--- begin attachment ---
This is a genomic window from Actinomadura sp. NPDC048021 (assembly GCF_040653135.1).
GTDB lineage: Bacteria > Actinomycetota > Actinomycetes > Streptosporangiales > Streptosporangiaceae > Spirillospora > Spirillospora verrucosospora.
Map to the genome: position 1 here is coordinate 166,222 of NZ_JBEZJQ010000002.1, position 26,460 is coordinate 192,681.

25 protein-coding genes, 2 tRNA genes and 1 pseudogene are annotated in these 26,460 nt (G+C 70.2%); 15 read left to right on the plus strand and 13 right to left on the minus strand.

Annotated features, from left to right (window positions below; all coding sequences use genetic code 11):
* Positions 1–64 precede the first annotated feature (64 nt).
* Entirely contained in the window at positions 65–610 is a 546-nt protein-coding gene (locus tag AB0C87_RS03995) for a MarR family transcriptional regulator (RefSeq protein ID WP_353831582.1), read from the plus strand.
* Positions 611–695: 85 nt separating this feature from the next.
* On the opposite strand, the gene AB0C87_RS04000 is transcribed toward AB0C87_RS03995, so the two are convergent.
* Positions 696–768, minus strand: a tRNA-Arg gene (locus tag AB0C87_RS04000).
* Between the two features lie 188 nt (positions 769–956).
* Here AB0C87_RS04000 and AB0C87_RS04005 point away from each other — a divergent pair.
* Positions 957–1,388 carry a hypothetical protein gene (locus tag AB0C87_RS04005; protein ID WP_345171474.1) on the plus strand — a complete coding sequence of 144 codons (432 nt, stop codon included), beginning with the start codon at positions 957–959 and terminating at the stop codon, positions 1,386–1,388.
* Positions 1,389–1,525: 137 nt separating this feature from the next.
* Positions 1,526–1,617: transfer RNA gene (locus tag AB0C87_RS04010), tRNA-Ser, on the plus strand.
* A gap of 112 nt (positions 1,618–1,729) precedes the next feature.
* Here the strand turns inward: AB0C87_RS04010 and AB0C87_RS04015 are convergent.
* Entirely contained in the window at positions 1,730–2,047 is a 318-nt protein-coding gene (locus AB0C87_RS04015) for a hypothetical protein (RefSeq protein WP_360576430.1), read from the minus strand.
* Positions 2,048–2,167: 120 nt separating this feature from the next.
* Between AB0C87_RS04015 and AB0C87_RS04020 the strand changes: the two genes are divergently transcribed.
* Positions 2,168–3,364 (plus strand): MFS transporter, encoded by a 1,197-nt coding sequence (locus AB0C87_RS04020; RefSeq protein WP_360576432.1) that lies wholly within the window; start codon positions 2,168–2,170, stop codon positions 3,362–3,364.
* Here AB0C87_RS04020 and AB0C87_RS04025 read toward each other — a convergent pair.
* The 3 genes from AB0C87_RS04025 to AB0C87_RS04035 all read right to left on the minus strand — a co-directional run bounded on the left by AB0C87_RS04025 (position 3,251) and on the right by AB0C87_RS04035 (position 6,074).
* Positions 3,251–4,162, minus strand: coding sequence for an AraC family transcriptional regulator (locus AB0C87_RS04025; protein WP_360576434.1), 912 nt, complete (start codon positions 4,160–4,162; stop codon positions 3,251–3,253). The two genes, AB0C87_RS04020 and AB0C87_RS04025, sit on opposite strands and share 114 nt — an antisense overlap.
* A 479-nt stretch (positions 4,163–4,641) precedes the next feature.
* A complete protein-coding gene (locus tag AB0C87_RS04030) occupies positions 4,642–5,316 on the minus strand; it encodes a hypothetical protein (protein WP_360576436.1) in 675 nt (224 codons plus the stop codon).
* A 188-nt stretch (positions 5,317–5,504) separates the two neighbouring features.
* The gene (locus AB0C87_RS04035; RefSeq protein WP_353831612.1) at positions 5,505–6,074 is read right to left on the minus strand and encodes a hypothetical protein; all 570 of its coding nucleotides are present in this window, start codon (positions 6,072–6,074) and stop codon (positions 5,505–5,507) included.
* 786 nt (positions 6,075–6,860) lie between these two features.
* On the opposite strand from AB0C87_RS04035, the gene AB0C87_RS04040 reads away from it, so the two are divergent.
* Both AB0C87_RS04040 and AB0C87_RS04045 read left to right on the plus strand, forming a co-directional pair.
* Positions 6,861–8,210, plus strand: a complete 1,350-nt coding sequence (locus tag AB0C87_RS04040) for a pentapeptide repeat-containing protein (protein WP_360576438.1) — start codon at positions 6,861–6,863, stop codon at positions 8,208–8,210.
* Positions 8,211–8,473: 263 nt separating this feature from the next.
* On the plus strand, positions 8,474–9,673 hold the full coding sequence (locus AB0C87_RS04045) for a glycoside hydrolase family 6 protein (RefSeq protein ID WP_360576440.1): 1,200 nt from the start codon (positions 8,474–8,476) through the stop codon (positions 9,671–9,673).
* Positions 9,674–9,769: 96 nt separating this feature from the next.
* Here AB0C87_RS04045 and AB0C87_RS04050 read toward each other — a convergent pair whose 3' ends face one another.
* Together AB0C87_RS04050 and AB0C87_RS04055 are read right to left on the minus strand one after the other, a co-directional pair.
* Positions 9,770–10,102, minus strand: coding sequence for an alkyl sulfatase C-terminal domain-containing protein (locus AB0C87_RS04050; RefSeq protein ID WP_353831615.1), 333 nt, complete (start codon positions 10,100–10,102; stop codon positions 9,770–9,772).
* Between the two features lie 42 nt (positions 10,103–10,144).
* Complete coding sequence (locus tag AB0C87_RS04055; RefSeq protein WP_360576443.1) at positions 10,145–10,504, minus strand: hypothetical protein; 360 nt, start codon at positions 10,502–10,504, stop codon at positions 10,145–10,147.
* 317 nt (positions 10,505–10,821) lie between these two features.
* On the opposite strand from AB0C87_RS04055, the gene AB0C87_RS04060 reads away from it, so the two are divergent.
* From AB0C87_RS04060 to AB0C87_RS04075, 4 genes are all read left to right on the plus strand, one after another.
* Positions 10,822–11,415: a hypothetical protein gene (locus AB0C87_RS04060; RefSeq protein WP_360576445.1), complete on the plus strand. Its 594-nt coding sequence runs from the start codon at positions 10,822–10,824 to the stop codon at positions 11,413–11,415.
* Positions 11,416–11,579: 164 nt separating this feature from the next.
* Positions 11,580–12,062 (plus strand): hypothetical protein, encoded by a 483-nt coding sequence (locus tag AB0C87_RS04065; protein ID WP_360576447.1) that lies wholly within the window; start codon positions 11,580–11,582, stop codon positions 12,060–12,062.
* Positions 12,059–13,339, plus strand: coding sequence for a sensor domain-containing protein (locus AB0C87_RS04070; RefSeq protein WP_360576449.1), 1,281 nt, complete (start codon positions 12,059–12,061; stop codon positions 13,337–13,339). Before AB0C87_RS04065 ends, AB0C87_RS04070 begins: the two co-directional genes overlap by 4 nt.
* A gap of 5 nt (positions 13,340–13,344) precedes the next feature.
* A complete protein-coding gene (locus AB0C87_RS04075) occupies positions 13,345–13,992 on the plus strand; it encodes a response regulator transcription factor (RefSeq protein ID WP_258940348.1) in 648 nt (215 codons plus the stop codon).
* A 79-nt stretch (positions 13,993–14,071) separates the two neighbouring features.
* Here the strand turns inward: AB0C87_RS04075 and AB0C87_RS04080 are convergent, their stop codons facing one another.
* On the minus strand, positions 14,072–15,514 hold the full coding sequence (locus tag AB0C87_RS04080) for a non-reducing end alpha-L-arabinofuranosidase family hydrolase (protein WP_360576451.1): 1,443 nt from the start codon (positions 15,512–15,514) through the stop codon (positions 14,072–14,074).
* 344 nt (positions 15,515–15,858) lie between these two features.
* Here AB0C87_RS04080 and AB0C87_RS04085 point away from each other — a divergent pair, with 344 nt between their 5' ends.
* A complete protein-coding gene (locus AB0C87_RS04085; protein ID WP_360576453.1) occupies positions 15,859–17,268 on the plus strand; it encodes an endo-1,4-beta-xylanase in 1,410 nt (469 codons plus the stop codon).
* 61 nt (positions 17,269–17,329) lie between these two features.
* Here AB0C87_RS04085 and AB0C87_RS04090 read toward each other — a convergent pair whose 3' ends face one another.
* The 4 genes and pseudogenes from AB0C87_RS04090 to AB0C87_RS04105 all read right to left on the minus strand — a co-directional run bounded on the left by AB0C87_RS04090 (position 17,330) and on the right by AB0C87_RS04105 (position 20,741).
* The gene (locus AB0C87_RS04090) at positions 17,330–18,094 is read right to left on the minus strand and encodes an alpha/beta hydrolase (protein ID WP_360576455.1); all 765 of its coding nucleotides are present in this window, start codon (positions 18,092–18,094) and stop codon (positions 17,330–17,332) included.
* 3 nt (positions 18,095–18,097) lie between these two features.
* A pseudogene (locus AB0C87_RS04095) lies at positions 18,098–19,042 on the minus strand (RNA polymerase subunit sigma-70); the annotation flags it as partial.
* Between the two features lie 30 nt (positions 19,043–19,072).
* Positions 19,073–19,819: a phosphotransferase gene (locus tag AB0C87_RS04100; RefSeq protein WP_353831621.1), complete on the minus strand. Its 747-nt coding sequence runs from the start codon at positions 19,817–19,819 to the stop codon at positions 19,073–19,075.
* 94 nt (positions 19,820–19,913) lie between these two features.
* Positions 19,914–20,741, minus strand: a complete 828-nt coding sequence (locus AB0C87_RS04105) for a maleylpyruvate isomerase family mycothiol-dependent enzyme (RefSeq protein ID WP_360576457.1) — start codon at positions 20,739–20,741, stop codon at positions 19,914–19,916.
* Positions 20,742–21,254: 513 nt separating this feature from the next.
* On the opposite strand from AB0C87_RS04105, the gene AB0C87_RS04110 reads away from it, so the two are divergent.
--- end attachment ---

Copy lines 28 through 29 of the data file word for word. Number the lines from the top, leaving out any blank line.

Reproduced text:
* The gene (locus AB0C87_RS04035; RefSeq protein WP_353831612.1) at positions 5,505–6,074 is read right to left on the minus strand and encodes a hypothetical protein; all 570 of its coding nucleotides are present in this window, start codon (positions 6,072–6,074) and stop codon (positions 5,505–5,507) included.
* 786 nt (positions 6,075–6,860) lie between these two features.